Legal Theory Essays: What is a reflective essay?

By Alix Carson, EAGLE facilitator


The Legal Theory reflective essay requires a style of writing you have probably not done before. It does not require you to do hours of research, and you do not need to apply legal principles to a set of facts. Instead, reflective writing involves detailed reading of a few resources and deep contemplation about their interactions. This article aims to guide you through some common pitfalls and help you write a great essay!

How is it different from a research essay?

One of the most common mistakes is that students write their essays like a research paper. There are some key stylistic differences that must be remembered.

  1. You only want to use 2-4 sources.

Reflective writing is about depth and having too many sources prevents you from considering things at a deep enough level.

  1. Arguments and Contentions

In a research essay, you make a contention, and then you use numerous sources to back up your contention. Your argument is external from any one reading. However, in reflective writing, your contention is about the readings. You want to make an argument about how different sources interact; the readings are the centre of your contention. (I’ll explain this more later)

  1. Use of sources

In research essays, ideas from sources are generally cited and used to support your own argument without significant engagement with the source as a whole or the assumptions underlying their arguments etc. However, in reflective writing, the reading is the very centre of your discussion and argument, so each reading is engaged with in a much deeper way.

So, those are some of the main differences between research and reflective essays. But how do you actually write a reflective essay?

Things to focus on in reflective writing

There are many ways to write a reflective piece, but I’m going to lay out some ways to find and frame arguments in your essay to comply with the reflective style.

  1. Look for the points of intersection

When you are reading your sources and planning your essay try and find points in the readings where they are trying to answer the same question. Are they all discussing how law gets its authority or how to determine if laws are valid? By finding these points of intersection, it is easier to see how they differ or add to each other.

  1. Bring them into conversation with each other

Once you find those points of intersection, try and bring them into conversation with each other.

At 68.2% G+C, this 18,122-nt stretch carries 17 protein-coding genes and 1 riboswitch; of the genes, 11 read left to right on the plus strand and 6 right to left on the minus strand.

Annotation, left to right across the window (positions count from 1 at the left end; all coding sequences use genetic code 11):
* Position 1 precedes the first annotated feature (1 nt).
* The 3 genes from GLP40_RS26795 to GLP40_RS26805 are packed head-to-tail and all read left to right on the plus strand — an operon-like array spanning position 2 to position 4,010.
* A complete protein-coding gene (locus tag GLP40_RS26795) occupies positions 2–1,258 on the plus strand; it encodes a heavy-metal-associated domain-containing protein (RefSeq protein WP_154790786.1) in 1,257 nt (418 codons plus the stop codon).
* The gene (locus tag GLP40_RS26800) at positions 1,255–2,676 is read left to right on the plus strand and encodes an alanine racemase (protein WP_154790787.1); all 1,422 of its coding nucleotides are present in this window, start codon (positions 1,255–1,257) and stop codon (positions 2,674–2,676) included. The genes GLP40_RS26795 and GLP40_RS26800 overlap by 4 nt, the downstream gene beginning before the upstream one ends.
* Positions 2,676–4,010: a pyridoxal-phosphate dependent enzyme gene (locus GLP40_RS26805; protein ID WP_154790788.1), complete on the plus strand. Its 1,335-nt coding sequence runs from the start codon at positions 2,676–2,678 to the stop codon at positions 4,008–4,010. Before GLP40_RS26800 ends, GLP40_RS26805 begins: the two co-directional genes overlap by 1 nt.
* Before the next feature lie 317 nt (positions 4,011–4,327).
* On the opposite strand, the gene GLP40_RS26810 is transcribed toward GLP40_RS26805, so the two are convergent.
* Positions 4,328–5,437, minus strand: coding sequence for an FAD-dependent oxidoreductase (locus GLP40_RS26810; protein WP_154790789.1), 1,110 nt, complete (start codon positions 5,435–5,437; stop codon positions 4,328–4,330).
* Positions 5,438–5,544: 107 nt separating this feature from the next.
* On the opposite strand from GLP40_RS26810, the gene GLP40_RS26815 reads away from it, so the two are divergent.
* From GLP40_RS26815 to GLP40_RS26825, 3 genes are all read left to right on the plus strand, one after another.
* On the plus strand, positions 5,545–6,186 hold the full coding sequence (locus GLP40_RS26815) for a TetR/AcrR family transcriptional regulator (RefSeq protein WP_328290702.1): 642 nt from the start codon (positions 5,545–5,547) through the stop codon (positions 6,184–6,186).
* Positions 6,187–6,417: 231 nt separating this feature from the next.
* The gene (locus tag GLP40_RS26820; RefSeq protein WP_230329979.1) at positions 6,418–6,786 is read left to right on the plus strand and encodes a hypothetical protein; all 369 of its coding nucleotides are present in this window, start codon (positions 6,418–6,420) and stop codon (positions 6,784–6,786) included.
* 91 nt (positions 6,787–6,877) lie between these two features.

What shortcomings do they point out in each other?

If they are read together, do they form a stronger argument?

Are they coming from fundamentally different assumptions?

This is a great way to find arguments and begin developing your contention.

  1. Form a contention

Finding those points of intersection can help you see how the readings interact and can be the grounding for your contention. Your contention should be based on the interaction between the readings, not some other theory you have developed. Use the points of intersection and conversations between the readings to form your contention. You want to ground your contention in the reading and analysis of material.

The teachers say the best essays will demonstrate originality – what this looks like will vary across assignments.  For legal theory, this might be a choice of perspective or theme that allows you to do your analysis. However, that is just one suggestion.  There is room for originality in this exercise but make sure you stay focused on the readings.

  1. Depth over Breadth

Finally, focus on going into detail on each argument and reading and avoid trying to discuss too much. Reflective writing is definitely a depth over breadth exercise.

General Tips

Although reflective writing is new in many ways do not forgot the basics:

  • Answer the prompt! You can write a great paper but if you do not answer the question you will miss a lot of marks.
  • Write clearly and concisely: this can be difficult in legal theory because of the complex ideas but it makes you sound confident and like you understand what you are writing about.
  • Ensure the structure supports the argument and highlights the rigour of your analysis. Do not adopt a stream-of-consciousness structure.
  • Use headings to signpost the steps in your logic.


I hope you have found these tips helpful, and remember this is not a research paper! Also, don’t forget the essay writing clinic runs for both the semester 2 and intensive Legal Theory classes to get some one-on-one feedback before you submit!